About Karan Johar’s veiled coming out, Saatvik says, “Personally, I do not think it is my station at all to judge Karan – I have not lived his life. Karan is entitled to do whatever he wants, and I am no one to advise him about how to present himself to the world.”

“You don’t need to be an activist and your life does not need to be defined by being gay. But you just need to do your little bit by coming out, and sensitizing the people around you. So, please, if you are in a position to do so, come out.”

 

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Filmfare Awards 2017: Manoj Bajpayee Gets Best Actor (critics) Award for ALIGARH.

After winning the national award for best actor, Manoj Bajpayee, who played the role of professor Siras in Aligarh Movie, now gets the Filmfare Award Best Actor Critics Choice.

Aligarh movie is based on life of professor Ramchandra Siras of Aligarh Muslim University, who was suspended from his job after some ridiculous students filmed him getting intimate with another man. Siras was later found dead in his apartment in mysterious conditions.

Film editor Apurna Asrani tweeted, “I had lost faith in awards. But Manoj Bajpayee winning a mainstream award for playing a gay protagonist is huge for India’s LGBTQ!

Hope seeing this more actors come forward for such roles which promote human rights and equality.

The Filmfare Awards are presented by The Times Group. The awards were first introduced in 1954, the same year as the National Film Awards

Here is the complete list of those who won big at the 62nd Jio Filmfare Awards 2017.
Best Actor (Male): Aamir Khan for ‘Dangal’
Best Actor (Female): Alia Bhatt for ‘Udta Punjab’
Best Film: ‘Dangal’
Best Director: Nitesh Tiwari for ‘Dangal’
Filmfare Critics Award for Best Film: ‘Neerja’
Filmfare Critics Award for Best Actor (Male):  Manoj Bajpayee for ‘Aligarh’  & Shahid Kapoor for ‘Udta Punjab’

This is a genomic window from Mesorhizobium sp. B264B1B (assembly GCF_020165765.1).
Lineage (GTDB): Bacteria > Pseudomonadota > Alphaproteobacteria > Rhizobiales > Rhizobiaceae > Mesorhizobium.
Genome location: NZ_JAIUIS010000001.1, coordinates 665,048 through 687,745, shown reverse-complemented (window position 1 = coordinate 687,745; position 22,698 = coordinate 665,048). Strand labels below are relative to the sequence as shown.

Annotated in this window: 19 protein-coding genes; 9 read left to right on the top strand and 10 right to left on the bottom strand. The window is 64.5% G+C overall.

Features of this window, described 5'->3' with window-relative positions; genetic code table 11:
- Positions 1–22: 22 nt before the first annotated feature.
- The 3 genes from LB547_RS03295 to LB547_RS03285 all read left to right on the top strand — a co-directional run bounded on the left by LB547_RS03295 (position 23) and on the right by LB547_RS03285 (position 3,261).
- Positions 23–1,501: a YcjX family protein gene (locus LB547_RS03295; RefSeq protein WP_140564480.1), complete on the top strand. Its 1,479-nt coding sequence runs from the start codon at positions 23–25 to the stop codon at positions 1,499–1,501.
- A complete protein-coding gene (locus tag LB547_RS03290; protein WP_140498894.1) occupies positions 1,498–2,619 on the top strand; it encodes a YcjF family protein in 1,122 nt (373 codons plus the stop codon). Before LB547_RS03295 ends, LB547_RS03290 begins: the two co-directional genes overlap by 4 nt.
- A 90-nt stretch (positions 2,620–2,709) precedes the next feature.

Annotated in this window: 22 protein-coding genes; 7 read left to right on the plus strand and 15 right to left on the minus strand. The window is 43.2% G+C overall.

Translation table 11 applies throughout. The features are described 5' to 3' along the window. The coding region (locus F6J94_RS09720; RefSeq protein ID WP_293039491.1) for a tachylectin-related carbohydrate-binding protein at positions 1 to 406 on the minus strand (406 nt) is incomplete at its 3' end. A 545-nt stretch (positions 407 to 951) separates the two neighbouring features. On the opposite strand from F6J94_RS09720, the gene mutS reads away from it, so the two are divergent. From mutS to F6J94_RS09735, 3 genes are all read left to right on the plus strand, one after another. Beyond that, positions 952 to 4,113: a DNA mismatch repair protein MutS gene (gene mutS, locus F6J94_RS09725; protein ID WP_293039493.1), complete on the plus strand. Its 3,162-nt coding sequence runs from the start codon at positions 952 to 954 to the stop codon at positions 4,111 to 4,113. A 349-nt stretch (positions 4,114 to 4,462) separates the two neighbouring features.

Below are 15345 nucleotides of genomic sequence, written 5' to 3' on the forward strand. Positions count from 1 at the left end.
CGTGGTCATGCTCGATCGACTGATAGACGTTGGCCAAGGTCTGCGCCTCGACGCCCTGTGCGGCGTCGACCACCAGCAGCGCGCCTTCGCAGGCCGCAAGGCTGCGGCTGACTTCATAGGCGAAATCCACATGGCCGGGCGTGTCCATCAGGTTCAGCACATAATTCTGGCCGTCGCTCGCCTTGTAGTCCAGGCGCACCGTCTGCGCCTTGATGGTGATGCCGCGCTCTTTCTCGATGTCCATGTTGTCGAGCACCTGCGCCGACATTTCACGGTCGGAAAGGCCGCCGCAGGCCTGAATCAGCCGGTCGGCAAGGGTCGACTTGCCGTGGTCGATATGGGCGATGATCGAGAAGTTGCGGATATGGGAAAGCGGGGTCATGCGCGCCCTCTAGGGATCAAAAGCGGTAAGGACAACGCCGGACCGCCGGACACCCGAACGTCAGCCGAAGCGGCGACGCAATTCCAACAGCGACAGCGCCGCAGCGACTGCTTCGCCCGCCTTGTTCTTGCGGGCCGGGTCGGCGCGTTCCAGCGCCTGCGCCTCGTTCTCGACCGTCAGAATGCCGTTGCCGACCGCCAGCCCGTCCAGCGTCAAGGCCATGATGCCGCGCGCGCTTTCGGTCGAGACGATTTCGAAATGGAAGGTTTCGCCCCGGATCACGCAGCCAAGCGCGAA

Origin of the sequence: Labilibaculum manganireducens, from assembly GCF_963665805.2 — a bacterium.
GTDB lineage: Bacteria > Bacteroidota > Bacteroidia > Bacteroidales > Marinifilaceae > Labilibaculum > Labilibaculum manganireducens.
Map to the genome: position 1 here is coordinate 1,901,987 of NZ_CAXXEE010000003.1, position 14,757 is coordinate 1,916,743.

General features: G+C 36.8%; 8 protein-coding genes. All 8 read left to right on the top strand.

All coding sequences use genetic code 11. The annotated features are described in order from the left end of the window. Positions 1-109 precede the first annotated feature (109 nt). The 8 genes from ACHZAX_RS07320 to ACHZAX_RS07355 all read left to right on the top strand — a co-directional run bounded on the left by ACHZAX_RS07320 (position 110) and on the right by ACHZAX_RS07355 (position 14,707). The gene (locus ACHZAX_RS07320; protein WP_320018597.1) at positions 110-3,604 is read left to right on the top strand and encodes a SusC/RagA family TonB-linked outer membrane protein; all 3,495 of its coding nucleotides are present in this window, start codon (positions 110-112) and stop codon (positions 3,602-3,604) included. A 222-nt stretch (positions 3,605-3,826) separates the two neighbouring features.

Filmfare Critics Award for Best Actor (Female): Sonam Kapoor for ‘Neerja’

Best Male Debut: Diljit Dosanjh for ‘Udta Punjab’
Best Female Debut: Ritika Singh for ‘Saala Khadoos’
Best Dialogue: Ritesh Shah for ‘Pink’
Best Screenplay: Shakun Batra and Ayesha Devitre Dhillon for ‘Kapoor & Sons (Since 1921)’
Best Story: Shakun Batra and Ayesha Devitre Dhillon for ‘Kapoor & Sons (Since 1921)’
Best Actor in a Supporting Role (Male): Rishi Kapoor for ‘Kapoor & Sons (Since 1921)’
Best Actor in a Supporting Role (Female): Shabana Azmi for ‘Neerja’
Best Music Album: Pritam for ‘Ae Dil Hai Mushkil’
Best Lyricist: Amitabh Bhattacharya for ‘Channa Mereya’ from ‘Ae Dil Hai Mushkil’
Best Playback Singer (Male): Arijit Singh for ‘Ae dil hai mushkil’ from ‘Ae Dil Hai Mushkil’
Best Playback Singer (Female): Neha Bhasin for ‘Jag Ghoomeya’ from ‘Sultan’

Karan Johar Talks About His Fear of Coming Out Publicly

“Everybody knows what my sexual orientation is. I don’t need to scream it out. If I need to spell it out, I won’t only because I live in a country where I could possibly be jailed for saying this.”

With the release of his biography, ‘An Unsuitable Boy’, Karan Johar gets candid about his sexuality for the first time. He talks about homophobia he faces everyday in his life. Karan Johar says he won’t come out officially because of section 377 and homophobic bigots.

“The reason I don’t say it out aloud is simply that I don’t want to be dealing with the FIRs. I’m very sorry. I have a job, I have a commitment to my company, to my people who work for me; there are over a hundred people that I’m answerable to. I’m not going to sit in the courts because of ridiculous, completely bigoted individuals who have no education, no intelligence.”

The filmmaker also opened up about the homophobia and the daily abuse he faces on social media. He wrote, “Twitter has the most abuse. I wake up to at least 200 hate posts saying, ‘Get out, you’re polluting our nation, you’re dirtying society’ or ‘Shove [IPC Section] 377 up your arse.’ I get this on a daily basis and I’ve learned to laugh it off.

Coming Out is voluntary and personal. It’s great that KJo has come out casually. This is inspiring. But if he had come out saying, “Yes, I am gay and proud of it”, it would really make a big difference.

Karan Johar, we all love him. He has contributed so much to the Indian society by making progressive and inspirational films on love, family values and Indian culture; and also on homosexuality. But we all want him to come out publicly. Because after that, he will get more love and courage from people than homophobic abuse.

Karan Johar also needs to understand that section 377 doesn’t make you criminal for being openly gay. Yes, this is also a truth that this law empowers homophobic people and  can be used by them for harassing gay people. But it doesn’t mean coming out is very unsafe. Research says closeted people are at higher risk of violence and blackmailing in some cases. There are also those activists, who have come out, fighting homophobia and regressive laws, not for themselves but for the sake of gay community. They are more confident and happier now.

He could do better by coming out publicly. But he has shown much courage by what he’s said.

Buy Karan’s biography at: 

http://www.amazon.in/Unsuitable-Boy-Karan-Johar/dp/067008753X